By Ceresa Morsaint
It’s a chilly first night of Autumn, and she’s sitting on the bench hidden behind the playscape, where no one has to watch her cry. She adjusts the hat on her head, trying to keep her ears from freezing. She tries not to break her fragile nails, or agitate the arthritis in her right shoulder. And as she does, she feels a familiar ache in her arms, remembering the way she’d undo the ribbons in her hair, and leave the red, satin strips on the bench of the playground in her younger years. Mother would be so disappointed when she got home.
“I lost them playing tag!” She’d cry.
“Why do I even bother with the ribbons, Maria? Always ripping your stockings and losing your ribbons. You should be ashamed!” Her mother would curse in her Northern Irish accent. It made her laugh sometimes.
She wonders if her mother knew then what was really going on. Older boys don’t like girls with ribbons in their hair. She watches the swingset sway back and forth in the Autumn wind, and everywhere she goes, she only sees him. Her socks, now warm and fuzzy, were once long and laced. She tried visiting without them once. He didn’t like it.
“You look younger with your socks on. Keep it that way,” he smiled. She didn’t understand. But it made him happy, and so she kept wearing the long, laced, knee-high socks provided by angry catholic nuns from school. His words made her skin crawl.
“He can’t hurt me now,” she says. The words leave her lips and twirl in the air like loose paper. She says it, but why can’t she feel it?
“He’s dead, Maria. He can’t hurt you now.” She says, again. She still does not feel it.
From a distance, there is a crashing sound. A clank, maybe a thud. She jumps so hard, she nearly falls off the park bench and onto the cold cement floor.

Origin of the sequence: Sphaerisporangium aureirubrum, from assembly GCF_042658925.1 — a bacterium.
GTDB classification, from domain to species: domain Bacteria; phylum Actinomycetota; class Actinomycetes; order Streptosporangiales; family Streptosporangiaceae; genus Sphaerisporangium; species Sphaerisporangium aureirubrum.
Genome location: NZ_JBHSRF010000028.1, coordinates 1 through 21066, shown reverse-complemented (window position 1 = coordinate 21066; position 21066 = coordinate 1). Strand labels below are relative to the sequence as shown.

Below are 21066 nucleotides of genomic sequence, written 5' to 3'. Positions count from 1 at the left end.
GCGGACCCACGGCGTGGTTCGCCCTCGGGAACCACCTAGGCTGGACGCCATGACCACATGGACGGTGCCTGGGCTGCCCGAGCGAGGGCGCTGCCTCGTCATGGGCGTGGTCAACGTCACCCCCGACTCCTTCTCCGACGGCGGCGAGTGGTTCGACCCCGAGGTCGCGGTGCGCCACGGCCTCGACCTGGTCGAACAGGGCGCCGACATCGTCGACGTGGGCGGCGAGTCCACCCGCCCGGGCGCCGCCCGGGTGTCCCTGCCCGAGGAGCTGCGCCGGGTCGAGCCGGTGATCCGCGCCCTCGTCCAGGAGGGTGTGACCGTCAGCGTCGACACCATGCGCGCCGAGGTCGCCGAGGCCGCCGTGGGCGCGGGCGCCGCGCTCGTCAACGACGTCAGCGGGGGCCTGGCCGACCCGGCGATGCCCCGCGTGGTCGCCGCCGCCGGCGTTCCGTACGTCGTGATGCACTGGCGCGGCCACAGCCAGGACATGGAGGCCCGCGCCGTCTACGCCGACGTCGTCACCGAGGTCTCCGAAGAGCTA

“Christ, Maria.” She says to herself, “Should be over this by now. It’s only been 67 years, you old fool.” And though she says he can’t hurt her, he can’t even touch her, she’s still afraid. What if his ghost comes to haunt her? What if he’s playing dead to trick her into letting her guard down again?
“No,” she whispers “I’m too old for him, now.” Older boys don’t like girls with grey in their hair.
Ceresa Morsaint is a writer based in Pittsburgh, Pennsylvania. She studies American Sign Language and writes for a small newspaper, The Siren. Her work has been published in The Book Smuggler’s Den and The Scriblerus. In her spare time, she enjoys baking and reading Frank McCourt novels with her cat, Burt.
This past year has been remarkable, in the best and worst of ways. (Her)oics Anthology is a collection of essays by women about the lived pandemic experience. Documenting the experiences of women both on the front lines and in their private lives, this book is an important record of the power, strength and ingenuity of women.